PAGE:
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It’s finally time– you’ve been given the thumbs up to upgrade to SQL Server 2012. You’ve selected your SQL Server Edition and worked out your licensing agreement. You’ve sized new hardware in production and sketched out your migration plan. You’re ready to install developer edition in the test environment. You grab your installation media and…

Suddenly you realize you’re not quite ready. You need to make sure that all testing goes against the same version of SQL Server you’re going to go live with. But which version of SQL Server do you choose?

What’s the SQL Server Version?

I turned my SQL Server Version up to 11 … 11.0.3000.0, to be exact.

The SQL Server “version” is often called the “patch level” of SQL Server. When a new SQL Server version is released you get the “RTM” version of the product. Over time, lots of fixes are released for each version: Service Packs, Cumulative Updates, and hotfixes.

You can find your current SQL Server version by going into your Server Properties in Management studio, or running the TSQL command:

SELECT @@VERSION;

To decode your version number, check out this big list of SQL Server Builds.

Identify SQL Server Service Packs

First, check if a service pack is avaiable for your version of SQL Server, and which one is the latest. SQL Server 2012 Service Pack 1 was released in November 2012.

Service Packs contain important fixes for a product and are tested even more rigorously than incremental releases like cumulative updates, so they’re pretty important to install. But like everything else, they may contain something that has unexpected side effects– so you need to test your application with the service pack before you change it in production.

Sometimes new features get snuck into Service Packs these days — check out what features were added in SQL Server 2012 SP1.

If you forgot to install the service pack at the beginning of testing, you may wonder if it’s worth it to go back and install the service pack and re-test. If you have any of these doubts, read the list of bugs the Service Pack fixes– but note that you’ll also have to read the release notes for all the cumulative update packages it includes as well.

Cumulative Updates

Upgrading ain’t easy, but sometimes it’s REALLY worth it
[Photo credit: essarah]

You’ve found your service pack, so you’re good, right? Not so fast.

You also need to consider the Cumulative Updates that Microsoft releases for SQL Server. These updates are more frequent than service packs, and technically Microsoft recommends that you only install them if you are impacted in an issue that the Cumulative Update corrects. However, there are many people who prefer to test and go live on their chosen version of SQL Server + Latest Service Pack + Latest Cumulative Update– because these updates do fix some doozies.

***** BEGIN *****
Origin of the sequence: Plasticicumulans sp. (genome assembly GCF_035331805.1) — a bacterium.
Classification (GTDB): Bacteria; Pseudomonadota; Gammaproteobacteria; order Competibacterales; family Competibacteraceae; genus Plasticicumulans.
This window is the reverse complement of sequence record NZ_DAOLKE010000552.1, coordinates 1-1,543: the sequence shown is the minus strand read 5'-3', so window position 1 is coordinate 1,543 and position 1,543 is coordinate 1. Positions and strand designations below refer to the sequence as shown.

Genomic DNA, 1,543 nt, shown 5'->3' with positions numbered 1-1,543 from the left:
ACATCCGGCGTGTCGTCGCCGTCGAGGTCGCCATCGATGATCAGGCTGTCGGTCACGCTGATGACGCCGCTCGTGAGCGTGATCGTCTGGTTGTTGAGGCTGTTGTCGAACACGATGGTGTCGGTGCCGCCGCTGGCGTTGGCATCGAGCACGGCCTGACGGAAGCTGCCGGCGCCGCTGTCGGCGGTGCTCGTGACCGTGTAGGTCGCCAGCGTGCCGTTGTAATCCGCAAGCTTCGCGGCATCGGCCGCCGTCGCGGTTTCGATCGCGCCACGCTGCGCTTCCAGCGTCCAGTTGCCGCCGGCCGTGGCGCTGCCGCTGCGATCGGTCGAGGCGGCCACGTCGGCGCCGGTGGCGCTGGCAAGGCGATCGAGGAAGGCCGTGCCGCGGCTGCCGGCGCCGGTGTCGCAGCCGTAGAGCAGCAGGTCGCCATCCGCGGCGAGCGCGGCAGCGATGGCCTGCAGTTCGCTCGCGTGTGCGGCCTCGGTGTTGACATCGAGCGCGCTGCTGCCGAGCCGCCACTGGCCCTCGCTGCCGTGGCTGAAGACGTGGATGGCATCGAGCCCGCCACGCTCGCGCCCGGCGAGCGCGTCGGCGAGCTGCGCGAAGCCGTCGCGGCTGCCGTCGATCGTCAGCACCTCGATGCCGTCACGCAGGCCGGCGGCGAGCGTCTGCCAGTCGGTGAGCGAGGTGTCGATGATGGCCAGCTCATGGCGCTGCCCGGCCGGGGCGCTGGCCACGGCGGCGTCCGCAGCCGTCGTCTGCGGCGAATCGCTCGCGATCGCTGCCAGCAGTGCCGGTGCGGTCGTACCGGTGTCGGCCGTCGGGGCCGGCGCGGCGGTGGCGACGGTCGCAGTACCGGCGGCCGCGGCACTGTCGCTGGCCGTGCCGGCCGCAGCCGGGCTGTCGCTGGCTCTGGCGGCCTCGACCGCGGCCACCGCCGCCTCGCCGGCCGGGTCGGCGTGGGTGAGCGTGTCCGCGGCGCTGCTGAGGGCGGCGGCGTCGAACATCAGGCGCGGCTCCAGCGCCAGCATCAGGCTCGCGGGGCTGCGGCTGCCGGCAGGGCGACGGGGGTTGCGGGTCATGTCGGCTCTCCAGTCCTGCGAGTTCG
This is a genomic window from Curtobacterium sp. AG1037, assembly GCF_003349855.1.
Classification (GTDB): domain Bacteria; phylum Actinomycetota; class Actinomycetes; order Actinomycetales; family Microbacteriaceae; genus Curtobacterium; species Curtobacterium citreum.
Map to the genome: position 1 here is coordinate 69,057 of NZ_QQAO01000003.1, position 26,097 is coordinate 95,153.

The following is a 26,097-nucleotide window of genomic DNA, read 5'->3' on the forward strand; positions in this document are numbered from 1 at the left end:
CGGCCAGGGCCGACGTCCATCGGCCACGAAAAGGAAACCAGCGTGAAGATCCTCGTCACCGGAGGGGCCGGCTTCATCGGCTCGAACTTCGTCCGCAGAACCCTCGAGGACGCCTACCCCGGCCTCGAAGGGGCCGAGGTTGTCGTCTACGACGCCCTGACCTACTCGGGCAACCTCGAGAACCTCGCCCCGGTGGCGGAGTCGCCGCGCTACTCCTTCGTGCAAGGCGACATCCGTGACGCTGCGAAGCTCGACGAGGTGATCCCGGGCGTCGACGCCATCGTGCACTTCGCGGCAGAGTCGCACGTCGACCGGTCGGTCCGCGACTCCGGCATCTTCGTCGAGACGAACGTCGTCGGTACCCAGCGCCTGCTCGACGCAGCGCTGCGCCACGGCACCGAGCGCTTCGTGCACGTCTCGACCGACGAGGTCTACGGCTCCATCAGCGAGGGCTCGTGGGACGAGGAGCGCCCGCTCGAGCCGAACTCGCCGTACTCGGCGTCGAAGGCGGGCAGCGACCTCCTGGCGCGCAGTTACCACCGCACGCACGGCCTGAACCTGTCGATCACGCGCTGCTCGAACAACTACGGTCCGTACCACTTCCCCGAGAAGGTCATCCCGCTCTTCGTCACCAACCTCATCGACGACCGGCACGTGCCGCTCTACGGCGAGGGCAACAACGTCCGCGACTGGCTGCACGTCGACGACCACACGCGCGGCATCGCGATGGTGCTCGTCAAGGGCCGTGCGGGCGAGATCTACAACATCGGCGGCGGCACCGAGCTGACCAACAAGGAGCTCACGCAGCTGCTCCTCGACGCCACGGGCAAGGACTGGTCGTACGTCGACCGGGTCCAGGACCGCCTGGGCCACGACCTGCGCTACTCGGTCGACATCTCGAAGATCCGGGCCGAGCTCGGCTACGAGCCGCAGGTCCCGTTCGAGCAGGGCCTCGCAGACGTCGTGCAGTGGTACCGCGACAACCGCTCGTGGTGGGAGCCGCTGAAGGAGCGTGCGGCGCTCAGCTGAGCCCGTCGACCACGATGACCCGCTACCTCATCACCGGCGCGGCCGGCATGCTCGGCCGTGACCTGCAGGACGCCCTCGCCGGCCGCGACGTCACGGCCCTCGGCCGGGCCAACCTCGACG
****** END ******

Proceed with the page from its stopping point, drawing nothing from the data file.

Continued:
My favorite resources for cumulative updates is the SQL Server Release Services Blog. I subscribe to this by RSS, and anytime I need to do research on cumulative updates, I head to their blog and use their posts to find all the related links for documentation.

For SQL Server 2012, you’ll find that Cumulative Update 1 has been released post SP1, so you can consider the version SQL Server 2012 SP1 CU1. This CU1 has some pretty critical sounding fixes in it, including out of memory errors, incorrect results on parallel queries, and databases offline if an index rebuild is performed when the transaction log is full. That sounds pretty compelling, right?

Don’t get too comfortable, there’s even more to consider.

Critical Hotfixes – And a New Way to Find ‘Em!

Microsoft works hard to release fixes regularly– hence those Cumulative Updates. But they still need to release out of band hotfixes sometimes for big issues, and it can take little time for those critical issues to be handled in a cumulative update.

This is the trickiest part of selecting a version, really, because you need to be able to find if there are critical hotfixes that might impact you, and what to do about them. There typically hasn’t been an easy way to find out about these. Even for people like us who work on and talk about SQL Server every single day, we’ve been pretty dependent on word of mouth in the community to find out about things.

Good news, Microsoft has recently created some new RSS feeds for KB articles that you can use to research and stay informed of new hotfixes for Windows and SQL Server! (We’re talking about SQL Server versions in this post, but guess what? The same stuff applies to Windows version. File that one under ‘job security’.)